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Shoulder Bag

Eastern Great Lakes

18th century

walnut-dyed deerskin, vegetal-dyed porcupine quills, tin cones, silk ribbon, dyed hair

height: 12"
width: 9"

Inventory # W1801


acquired by the Diker Collection, now at The Metropolitan Museum of Art, NY


William L. Bryant
Museum of the American Indian, No. 10/4041, presented by Harmon W. Hendricks in 1921
The Wellington Collection, Long Island, NY


Pleasing the Spirits, Ewing, Ghylen Press, 1982, plate 245
Donald Ellis Galllery catalogue, 1999, pgs. 14-15
Indigenous Beauty: Masterworks of American Indian Art from the Diker Collection, David Penney et al., New York, NY, Skira Rizzoli, 2015, pg. 177


National Museum of Man, NMM-G-820 - See: "Bo'jou, Neejee!", Brasser, National Museum of Man, 1976, pl. 80

Field Museum of Natural History, Chicago, (Cat. No. 15563) - See: American Indian Art, Feder, Harry Abrams Inc., New York, 1965, plate 216

Western Reserve Historical Society, Cleveland, No. 43,2972, See - The Spirit Sings, Glenbow Museum, McClelland and Stewart, 1987, plate W100

Museum Fur Volkerkunde, Vienna, No. 11.969 -  See: Uber Lebenskunst, Feest, Museum Fur Volkerkunde, Vienna, 1993, plate 46

This outstading 18th century shoulder bag encapsulates the world view of native inhabitants of the Great Lakes region. It is the only known exmple so replete with iconic imagery. The thunderbird, turtle, human figure and circle motif representing the earth and the four winds, each have a unique place within Eastern Woodlands cosmology.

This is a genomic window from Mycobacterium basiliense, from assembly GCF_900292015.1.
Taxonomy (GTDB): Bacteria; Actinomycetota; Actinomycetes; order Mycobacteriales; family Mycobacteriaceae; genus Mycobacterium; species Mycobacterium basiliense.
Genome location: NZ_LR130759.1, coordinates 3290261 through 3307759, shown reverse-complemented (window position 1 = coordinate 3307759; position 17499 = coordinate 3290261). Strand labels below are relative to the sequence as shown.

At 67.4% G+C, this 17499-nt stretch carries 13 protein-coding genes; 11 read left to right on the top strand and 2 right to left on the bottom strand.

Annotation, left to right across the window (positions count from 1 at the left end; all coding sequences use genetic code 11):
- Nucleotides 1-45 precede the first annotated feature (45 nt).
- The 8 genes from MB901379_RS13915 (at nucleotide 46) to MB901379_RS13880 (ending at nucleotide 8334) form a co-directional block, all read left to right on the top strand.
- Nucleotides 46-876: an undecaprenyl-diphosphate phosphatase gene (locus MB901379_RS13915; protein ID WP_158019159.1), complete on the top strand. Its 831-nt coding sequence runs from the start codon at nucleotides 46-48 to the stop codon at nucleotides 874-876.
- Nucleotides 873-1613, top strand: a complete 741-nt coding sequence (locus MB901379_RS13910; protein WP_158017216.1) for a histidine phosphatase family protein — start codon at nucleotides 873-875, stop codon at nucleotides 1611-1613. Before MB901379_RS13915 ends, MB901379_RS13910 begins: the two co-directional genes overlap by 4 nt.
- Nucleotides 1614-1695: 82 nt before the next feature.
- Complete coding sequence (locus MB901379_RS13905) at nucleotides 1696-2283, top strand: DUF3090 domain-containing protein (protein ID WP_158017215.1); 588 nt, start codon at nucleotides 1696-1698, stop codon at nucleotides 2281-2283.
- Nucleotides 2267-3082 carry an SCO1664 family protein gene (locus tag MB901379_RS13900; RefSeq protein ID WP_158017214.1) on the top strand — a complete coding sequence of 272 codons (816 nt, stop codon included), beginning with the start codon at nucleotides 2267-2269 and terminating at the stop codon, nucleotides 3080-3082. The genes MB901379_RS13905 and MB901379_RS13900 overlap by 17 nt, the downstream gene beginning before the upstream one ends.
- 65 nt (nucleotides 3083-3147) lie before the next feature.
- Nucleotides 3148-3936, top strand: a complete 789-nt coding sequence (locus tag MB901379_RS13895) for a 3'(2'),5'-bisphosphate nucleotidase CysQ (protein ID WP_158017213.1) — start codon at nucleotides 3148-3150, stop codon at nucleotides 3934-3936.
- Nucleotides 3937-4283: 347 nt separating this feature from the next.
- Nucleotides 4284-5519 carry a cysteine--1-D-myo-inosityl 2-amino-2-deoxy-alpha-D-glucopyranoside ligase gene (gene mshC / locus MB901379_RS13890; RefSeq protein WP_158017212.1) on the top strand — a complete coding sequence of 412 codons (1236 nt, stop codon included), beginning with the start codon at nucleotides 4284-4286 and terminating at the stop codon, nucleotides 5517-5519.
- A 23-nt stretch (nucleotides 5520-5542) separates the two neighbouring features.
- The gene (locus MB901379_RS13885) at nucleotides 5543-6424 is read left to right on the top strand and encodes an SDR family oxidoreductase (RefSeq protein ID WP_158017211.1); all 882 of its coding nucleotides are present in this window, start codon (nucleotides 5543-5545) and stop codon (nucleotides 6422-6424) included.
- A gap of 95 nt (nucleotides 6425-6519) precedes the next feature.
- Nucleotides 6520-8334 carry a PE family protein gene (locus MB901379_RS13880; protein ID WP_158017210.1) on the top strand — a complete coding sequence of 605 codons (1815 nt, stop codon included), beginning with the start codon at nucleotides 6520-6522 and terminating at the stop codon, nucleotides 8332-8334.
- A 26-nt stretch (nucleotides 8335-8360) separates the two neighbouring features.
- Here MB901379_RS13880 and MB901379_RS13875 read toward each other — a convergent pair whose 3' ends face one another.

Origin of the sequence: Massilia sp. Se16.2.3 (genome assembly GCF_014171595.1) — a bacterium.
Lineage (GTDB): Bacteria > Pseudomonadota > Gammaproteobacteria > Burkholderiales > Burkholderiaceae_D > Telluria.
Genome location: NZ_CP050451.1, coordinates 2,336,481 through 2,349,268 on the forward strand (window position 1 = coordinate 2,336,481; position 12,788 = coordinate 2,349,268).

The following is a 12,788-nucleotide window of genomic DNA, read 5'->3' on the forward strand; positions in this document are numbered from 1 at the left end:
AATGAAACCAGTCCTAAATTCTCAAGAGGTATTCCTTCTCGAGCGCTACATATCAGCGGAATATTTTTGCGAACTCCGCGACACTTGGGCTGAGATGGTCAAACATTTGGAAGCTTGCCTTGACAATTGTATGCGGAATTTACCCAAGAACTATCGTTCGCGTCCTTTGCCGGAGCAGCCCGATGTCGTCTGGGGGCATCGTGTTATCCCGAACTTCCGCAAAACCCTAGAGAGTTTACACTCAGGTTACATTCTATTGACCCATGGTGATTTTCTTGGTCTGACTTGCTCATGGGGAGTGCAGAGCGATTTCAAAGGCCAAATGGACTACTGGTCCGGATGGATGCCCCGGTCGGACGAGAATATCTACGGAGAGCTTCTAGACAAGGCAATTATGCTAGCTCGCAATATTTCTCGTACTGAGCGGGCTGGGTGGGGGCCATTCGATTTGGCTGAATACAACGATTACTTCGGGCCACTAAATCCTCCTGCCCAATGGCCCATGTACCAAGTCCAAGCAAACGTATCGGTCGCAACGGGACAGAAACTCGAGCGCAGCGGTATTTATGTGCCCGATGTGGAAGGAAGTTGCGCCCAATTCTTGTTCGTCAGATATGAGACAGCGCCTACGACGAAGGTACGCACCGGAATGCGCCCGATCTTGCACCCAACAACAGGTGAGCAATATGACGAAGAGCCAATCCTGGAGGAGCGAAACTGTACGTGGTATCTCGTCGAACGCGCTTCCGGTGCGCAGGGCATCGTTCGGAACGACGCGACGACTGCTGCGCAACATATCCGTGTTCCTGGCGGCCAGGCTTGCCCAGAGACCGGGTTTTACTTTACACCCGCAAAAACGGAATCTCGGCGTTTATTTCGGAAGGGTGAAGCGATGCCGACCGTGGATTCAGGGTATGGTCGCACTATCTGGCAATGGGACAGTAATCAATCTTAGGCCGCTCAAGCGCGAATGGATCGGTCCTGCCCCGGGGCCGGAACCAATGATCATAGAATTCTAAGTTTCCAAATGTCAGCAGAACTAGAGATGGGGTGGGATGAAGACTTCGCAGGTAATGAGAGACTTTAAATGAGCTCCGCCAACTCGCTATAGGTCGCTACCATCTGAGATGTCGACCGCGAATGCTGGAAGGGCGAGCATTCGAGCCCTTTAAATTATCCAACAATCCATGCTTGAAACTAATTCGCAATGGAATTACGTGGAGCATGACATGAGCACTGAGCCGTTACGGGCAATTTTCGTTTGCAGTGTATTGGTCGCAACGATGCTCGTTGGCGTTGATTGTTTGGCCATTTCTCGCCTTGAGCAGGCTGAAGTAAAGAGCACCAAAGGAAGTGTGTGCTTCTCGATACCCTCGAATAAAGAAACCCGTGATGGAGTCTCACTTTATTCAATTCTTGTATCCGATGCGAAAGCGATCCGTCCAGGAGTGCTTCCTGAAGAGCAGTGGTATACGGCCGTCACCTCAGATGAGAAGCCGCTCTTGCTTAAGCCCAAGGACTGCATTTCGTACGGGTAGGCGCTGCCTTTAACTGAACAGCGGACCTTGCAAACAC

Perhaps even more significant is the appearance of this bag in two early calotype images. Thess images of Kahkewaquonabi (the Reverend Peter Jones), the important Anishinaabe religious leader and historian, in generally considered to be among the earliest photogaphic images of a Native American. They were taken by Hill and Adamson during a visit by Jones to England on August 4, 1845. One of the images now resides in the National Portrait Gallery, London, England (see: King, J.C.H., Thunderbird and Lightning, London, 1982, pl. 70), the other in the Amon Carter Museum, Fort Worth, Texas. The decorated coat Jones is wearing in the photograph is now in the National Museum of Natural History, Smithsonian Institution, Washington (See: The Spirit Sings, Glenbow Museum, 1987, pl. W129)

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